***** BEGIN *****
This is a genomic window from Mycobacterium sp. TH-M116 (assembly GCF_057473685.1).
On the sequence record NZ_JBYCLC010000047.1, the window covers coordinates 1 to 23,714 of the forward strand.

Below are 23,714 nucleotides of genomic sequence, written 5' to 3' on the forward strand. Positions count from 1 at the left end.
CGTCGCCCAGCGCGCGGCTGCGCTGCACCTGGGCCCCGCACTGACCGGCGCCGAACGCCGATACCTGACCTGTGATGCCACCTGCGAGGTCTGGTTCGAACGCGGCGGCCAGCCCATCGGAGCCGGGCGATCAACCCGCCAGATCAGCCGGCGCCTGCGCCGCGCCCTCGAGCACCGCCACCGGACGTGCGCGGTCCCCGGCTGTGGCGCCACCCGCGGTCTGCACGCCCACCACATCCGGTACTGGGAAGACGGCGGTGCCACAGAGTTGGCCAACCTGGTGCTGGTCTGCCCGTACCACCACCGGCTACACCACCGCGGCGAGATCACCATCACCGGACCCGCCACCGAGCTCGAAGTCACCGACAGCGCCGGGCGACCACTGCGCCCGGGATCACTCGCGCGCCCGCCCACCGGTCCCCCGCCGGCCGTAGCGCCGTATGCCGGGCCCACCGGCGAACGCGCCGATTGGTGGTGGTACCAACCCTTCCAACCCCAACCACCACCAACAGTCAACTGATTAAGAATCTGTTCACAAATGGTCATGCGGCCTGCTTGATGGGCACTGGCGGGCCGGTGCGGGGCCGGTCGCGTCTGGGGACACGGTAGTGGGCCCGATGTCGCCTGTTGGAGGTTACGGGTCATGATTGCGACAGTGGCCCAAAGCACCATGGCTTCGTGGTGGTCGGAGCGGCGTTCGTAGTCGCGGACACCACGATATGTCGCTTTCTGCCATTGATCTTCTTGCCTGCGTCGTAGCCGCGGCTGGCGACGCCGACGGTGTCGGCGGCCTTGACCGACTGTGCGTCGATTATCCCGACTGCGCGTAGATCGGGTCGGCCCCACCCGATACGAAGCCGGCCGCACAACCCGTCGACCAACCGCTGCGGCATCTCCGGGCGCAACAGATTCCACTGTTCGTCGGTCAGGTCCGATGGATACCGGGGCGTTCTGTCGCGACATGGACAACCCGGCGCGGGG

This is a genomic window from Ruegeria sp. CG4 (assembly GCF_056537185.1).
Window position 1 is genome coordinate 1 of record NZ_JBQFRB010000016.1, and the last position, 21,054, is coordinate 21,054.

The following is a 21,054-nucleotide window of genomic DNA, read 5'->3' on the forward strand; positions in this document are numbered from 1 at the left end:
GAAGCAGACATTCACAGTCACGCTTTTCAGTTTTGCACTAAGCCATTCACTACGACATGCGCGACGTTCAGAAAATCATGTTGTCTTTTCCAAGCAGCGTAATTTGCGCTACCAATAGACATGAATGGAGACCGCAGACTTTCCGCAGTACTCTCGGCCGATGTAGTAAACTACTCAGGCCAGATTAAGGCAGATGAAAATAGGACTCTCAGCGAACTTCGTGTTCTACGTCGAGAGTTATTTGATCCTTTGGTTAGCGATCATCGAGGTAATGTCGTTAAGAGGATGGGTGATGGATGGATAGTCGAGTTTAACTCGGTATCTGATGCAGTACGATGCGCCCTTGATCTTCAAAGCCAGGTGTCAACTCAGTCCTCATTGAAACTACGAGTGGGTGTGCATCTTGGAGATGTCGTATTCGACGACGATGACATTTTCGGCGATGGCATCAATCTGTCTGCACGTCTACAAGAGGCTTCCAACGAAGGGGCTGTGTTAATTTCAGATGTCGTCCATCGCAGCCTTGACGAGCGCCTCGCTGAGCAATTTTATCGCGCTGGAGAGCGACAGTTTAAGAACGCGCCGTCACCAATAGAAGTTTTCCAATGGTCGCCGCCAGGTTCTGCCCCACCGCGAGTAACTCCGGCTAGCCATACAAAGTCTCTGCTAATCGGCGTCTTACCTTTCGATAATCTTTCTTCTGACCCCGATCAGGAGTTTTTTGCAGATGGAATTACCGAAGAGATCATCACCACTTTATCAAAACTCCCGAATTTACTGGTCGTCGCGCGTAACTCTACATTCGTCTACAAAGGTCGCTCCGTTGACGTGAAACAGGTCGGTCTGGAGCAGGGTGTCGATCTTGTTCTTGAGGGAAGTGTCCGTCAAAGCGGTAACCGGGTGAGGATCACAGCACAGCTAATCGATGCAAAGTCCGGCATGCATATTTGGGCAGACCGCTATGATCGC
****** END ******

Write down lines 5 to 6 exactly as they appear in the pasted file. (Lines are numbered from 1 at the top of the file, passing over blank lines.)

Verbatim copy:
This is a genomic window from Ruegeria sp. CG4 (assembly GCF_056537185.1).
Window position 1 is genome coordinate 1 of record NZ_JBQFRB010000016.1, and the last position, 21,054, is coordinate 21,054.